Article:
The WPS Parent’s Action Group was formed in order to assess the impact of Watertown Public School (WPS) policies, including school closures, on Watertown families.
We are extraordinarily privileged to live in a school district which cares about social equity and our little group of parents seeks to aid the school district in understanding the needs and realities of Watertown families through, among other things, innovative and nimble data analysis.
The survey issued this week in relation to the WPS early closures is part of a broader project concerning accountability and transparency for the school district in making decisions that may disparately affect families. The ultimate goal of these inquiries is to both understand the impact of decisions on families, as well as to imagine creative possibilities for supporting families.
Heat-Related Early School Closure Family Impact Study
Dr. Lisa Lucile Owens
January 8, 2021
WPS Parent’s Action Committee
While our survey addressing the family impacts of the recent early school closures is still open and gathering data, this communication shares some preliminary data.
On June 7 and 8, 2021, the Watertown Public School (WPS) district, as well as a number of other suburban school districts in eastern Massachusetts closed schools in the afternoons due to temperatures which reached 94 degrees Fahrenheit. This closure was first communicated to parents past 9:00 PM the night before the initial closure. As mask mandates at WPS schools are still in place, and the schools lack sufficient air conditioning, the school district made the decision to close school in the afternoon for all students.
Watertown is a diverse school district, with a median household income of $97,929 (Footnote 1) For more context, almost 10% of families in the Watertown School district have incomes at or below the poverty level, and almost 15% receive food stamps/SNAP benefits. (Footnote 2) Almost 35% of households in Watertown are run by a single parent, and approximately 25% of parents within the Watertown district have not attended college. (Footnote 3) A minority of parents are homeowners in our town, with 54% of parents in the Watertown district renting their homes. As well, the vast majority of parents in Watertown hold jobs, with over 85% in the labor force. (Footnote 4) In Wellesley, another nearby school district which similarly closed its schools in relation to the heat, only 13% of households are run by single parents, the median household income is almost twice that of Watertown, and 88% of households own their homes. (Footnote 5) In short, in comparison to other suburban towns peripheral to Boston, WPS families have a greater diversity of needs.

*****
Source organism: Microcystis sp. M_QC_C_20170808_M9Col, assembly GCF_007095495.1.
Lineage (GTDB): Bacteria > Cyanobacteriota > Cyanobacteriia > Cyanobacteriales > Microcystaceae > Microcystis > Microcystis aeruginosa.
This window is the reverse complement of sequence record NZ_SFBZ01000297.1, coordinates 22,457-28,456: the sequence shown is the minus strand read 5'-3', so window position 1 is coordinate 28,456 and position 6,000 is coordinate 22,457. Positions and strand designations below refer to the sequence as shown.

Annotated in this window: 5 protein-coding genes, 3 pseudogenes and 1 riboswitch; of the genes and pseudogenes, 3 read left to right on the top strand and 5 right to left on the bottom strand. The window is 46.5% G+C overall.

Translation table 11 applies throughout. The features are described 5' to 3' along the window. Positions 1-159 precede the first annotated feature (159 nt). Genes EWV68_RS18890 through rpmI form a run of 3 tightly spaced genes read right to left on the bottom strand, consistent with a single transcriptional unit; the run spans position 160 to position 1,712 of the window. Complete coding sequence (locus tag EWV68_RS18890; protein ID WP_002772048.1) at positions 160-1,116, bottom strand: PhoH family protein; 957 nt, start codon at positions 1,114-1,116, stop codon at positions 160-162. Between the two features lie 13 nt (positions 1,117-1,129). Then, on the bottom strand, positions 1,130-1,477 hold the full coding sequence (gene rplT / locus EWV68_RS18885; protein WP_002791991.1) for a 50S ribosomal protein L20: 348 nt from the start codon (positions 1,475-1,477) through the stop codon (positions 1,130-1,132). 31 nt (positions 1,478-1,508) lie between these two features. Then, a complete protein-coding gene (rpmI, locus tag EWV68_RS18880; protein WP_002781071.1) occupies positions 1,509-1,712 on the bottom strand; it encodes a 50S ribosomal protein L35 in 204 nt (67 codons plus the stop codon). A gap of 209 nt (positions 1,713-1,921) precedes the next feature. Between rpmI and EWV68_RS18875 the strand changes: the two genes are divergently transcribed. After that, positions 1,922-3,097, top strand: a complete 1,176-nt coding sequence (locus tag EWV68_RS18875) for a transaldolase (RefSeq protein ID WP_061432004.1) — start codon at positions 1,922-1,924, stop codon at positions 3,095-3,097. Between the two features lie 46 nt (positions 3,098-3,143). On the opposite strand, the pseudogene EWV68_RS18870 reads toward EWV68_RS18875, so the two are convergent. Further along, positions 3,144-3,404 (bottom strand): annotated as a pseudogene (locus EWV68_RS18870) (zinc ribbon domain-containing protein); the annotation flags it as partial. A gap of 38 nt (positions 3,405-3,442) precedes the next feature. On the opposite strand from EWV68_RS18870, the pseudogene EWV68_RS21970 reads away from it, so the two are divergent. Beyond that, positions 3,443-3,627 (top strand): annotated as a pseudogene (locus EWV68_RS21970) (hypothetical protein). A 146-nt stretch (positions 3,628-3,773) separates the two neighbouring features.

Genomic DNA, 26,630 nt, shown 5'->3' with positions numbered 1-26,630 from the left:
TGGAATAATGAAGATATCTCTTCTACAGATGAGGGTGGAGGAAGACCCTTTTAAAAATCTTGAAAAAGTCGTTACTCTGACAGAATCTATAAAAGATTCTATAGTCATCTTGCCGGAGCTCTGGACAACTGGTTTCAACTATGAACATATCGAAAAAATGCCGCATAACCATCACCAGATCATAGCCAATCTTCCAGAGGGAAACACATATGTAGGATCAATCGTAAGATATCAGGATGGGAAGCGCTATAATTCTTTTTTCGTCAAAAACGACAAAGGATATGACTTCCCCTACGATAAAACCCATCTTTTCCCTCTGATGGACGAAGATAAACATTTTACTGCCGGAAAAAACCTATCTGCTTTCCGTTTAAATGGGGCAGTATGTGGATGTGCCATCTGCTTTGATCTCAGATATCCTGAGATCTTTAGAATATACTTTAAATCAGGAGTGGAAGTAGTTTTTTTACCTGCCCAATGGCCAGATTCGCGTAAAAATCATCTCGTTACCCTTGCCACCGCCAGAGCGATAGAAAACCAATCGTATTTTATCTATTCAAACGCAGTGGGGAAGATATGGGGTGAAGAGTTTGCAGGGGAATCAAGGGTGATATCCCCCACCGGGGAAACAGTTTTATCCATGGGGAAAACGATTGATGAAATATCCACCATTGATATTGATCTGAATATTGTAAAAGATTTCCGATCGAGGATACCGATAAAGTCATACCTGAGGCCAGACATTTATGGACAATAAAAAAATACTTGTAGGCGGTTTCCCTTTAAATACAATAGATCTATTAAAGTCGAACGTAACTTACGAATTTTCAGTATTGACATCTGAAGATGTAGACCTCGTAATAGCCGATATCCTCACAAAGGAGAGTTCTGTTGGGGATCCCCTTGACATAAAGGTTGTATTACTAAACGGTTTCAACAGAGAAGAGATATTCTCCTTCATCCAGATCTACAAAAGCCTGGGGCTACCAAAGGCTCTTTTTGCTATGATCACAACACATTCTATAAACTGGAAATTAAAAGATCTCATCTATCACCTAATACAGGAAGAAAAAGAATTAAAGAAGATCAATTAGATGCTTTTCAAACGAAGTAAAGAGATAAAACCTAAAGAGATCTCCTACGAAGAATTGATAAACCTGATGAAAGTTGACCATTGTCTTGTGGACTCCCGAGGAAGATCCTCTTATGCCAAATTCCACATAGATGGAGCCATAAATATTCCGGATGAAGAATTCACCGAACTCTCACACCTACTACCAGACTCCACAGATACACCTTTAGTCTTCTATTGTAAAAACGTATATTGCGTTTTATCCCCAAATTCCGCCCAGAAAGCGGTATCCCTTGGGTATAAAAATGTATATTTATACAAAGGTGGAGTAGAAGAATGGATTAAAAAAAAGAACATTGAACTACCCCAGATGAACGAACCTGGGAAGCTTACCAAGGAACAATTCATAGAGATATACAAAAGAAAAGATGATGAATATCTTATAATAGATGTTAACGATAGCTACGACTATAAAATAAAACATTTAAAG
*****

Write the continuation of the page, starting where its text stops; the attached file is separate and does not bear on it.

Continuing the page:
The requirement to find childcare or take leave from work may have a very different meaning for families with a parent who is a professional and can easily work from home, or has a dedicated stay-at-home parent. For families with one or both parents who work in hourly or precarious positions (such as uber drivers or instacart shoppers), taking leave can mean an income loss — which may translate to not being able to make the rent, not being able to buy enough food that week, or not being able to make a needed repair to the car.
This has been a particularly tough year for parents, especially those who may have already been struggling to make ends meet. According to several accounts, the number of parents (and especially Mothers) in the workforce dropped significantly following Covid-related school closures (Footnote 6). For those parents who were able to hold on to their jobs, asking for leave unexpectedly and for reasons which are not typical (i.e. heat related school closures) may have a negative effect on already strained relationships with employers. While an early release for children may only represent two hours “less” of school time, it also means cancellation of the after school program which working parents also rely on. Not to mention commuting time — all told, while an “early release” seems like no big deal to some, other parents are looking at a working day of only 3 hours (approximately 8:30 – 11:30) compared to more than 7 on a more typical day. Especially for families who work paycheck to paycheck, this time makes a difference.